The damaging effect of mono- and diatomic phosphorus and arsenic ions implanted into silicon was investigated by spectroscopic ellipsometry (SE) and high-depth-resolution Rutherford backscattering and channeling techniques. A comparison was made between the two methods to check the capability of ellipsometry to examine the damage formed by room temperature implantation into silicon. For the analysis of the spectroscopic ellipsometry data we used the conventional method of assuming appropriate optical models and fitting the model parameters (layer thicknesses and volume fractions of the amorphous silicon component in the layers) by linear regression. The depth dependence of the damage was determined by both methods. It was revealed that SE can be used to investigate the radiation damage of semiconductors together with appropriate optical model construction which can be supported or independently checked by the channeling method. However, in case of low level damage (consisting mainly of isolated point defects) ellipsometry can give false results, overestimating the damage using inappropriate dielectric functions. In that case checking by other methods like channeling is desirable.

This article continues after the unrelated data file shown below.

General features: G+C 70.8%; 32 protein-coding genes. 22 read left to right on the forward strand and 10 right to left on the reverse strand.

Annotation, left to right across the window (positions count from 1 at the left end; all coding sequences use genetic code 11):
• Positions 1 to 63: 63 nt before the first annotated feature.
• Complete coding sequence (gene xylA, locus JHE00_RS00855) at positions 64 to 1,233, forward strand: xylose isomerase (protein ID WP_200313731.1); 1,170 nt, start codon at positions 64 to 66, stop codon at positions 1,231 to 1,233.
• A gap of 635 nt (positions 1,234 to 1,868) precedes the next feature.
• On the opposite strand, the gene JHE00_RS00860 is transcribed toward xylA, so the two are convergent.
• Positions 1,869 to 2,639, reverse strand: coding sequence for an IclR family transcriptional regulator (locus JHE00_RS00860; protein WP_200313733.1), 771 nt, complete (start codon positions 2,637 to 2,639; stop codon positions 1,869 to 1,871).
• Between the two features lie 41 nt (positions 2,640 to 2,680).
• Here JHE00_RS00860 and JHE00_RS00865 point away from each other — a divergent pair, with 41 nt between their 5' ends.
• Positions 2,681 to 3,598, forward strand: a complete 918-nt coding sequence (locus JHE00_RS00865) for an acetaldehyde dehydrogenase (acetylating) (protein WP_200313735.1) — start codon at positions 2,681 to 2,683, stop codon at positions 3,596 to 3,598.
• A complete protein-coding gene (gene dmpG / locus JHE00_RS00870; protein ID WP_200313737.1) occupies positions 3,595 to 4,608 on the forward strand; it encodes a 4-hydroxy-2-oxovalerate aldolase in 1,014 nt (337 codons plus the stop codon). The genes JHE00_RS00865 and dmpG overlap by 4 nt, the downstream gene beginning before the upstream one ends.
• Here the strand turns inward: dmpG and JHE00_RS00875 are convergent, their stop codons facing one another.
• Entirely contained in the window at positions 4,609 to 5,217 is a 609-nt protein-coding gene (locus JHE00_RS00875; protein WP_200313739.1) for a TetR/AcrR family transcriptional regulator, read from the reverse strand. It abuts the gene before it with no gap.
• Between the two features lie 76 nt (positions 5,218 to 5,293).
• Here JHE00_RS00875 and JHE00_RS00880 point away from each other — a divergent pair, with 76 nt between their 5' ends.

ASJC Scopus subject areas
- Nuclear and High Energy Physics